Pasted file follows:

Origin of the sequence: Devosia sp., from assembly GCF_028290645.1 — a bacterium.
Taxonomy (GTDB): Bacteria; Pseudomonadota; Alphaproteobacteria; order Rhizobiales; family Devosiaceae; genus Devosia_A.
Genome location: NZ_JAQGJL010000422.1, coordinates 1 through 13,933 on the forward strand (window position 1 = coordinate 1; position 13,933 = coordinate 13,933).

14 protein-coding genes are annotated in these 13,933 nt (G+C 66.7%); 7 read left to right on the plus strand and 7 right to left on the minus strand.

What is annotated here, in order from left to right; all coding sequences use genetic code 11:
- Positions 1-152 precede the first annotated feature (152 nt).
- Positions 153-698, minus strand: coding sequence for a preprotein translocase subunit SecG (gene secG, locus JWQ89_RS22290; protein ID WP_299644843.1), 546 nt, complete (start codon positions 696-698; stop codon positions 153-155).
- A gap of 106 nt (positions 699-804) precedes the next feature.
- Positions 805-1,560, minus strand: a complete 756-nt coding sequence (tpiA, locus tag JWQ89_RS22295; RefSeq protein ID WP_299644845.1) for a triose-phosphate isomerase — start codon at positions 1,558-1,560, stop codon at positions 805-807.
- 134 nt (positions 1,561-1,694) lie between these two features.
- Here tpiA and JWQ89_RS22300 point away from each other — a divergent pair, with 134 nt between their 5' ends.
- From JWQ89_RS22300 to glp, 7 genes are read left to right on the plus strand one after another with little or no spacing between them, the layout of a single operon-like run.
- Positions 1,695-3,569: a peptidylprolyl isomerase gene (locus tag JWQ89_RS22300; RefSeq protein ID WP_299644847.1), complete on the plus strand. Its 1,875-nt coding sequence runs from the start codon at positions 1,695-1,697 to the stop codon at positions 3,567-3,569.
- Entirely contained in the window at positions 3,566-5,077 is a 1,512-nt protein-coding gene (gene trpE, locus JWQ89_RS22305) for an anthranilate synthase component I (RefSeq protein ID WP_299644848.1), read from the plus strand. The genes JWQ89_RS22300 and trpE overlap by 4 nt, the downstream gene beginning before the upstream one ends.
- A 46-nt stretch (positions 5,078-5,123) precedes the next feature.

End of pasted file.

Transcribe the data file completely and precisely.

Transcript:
Origin of the sequence: Devosia sp., from assembly GCF_028290645.1 — a bacterium.
Taxonomy (GTDB): Bacteria; Pseudomonadota; Alphaproteobacteria; order Rhizobiales; family Devosiaceae; genus Devosia_A.
Genome location: NZ_JAQGJL010000422.1, coordinates 1 through 13,933 on the forward strand (window position 1 = coordinate 1; position 13,933 = coordinate 13,933).

14 protein-coding genes are annotated in these 13,933 nt (G+C 66.7%); 7 read left to right on the plus strand and 7 right to left on the minus strand.

What is annotated here, in order from left to right; all coding sequences use genetic code 11:
- Positions 1-152 precede the first annotated feature (152 nt).
- Positions 153-698, minus strand: coding sequence for a preprotein translocase subunit SecG (gene secG, locus JWQ89_RS22290; protein ID WP_299644843.1), 546 nt, complete (start codon positions 696-698; stop codon positions 153-155).
- A gap of 106 nt (positions 699-804) precedes the next feature.
- Positions 805-1,560, minus strand: a complete 756-nt coding sequence (tpiA, locus tag JWQ89_RS22295; RefSeq protein ID WP_299644845.1) for a triose-phosphate isomerase — start codon at positions 1,558-1,560, stop codon at positions 805-807.
- 134 nt (positions 1,561-1,694) lie between these two features.
- Here tpiA and JWQ89_RS22300 point away from each other — a divergent pair, with 134 nt between their 5' ends.
- From JWQ89_RS22300 to glp, 7 genes are read left to right on the plus strand one after another with little or no spacing between them, the layout of a single operon-like run.
- Positions 1,695-3,569: a peptidylprolyl isomerase gene (locus tag JWQ89_RS22300; RefSeq protein ID WP_299644847.1), complete on the plus strand. Its 1,875-nt coding sequence runs from the start codon at positions 1,695-1,697 to the stop codon at positions 3,567-3,569.
- Entirely contained in the window at positions 3,566-5,077 is a 1,512-nt protein-coding gene (gene trpE, locus JWQ89_RS22305) for an anthranilate synthase component I (RefSeq protein ID WP_299644848.1), read from the plus strand. The genes JWQ89_RS22300 and trpE overlap by 4 nt, the downstream gene beginning before the upstream one ends.
- A 46-nt stretch (positions 5,078-5,123) precedes the next feature.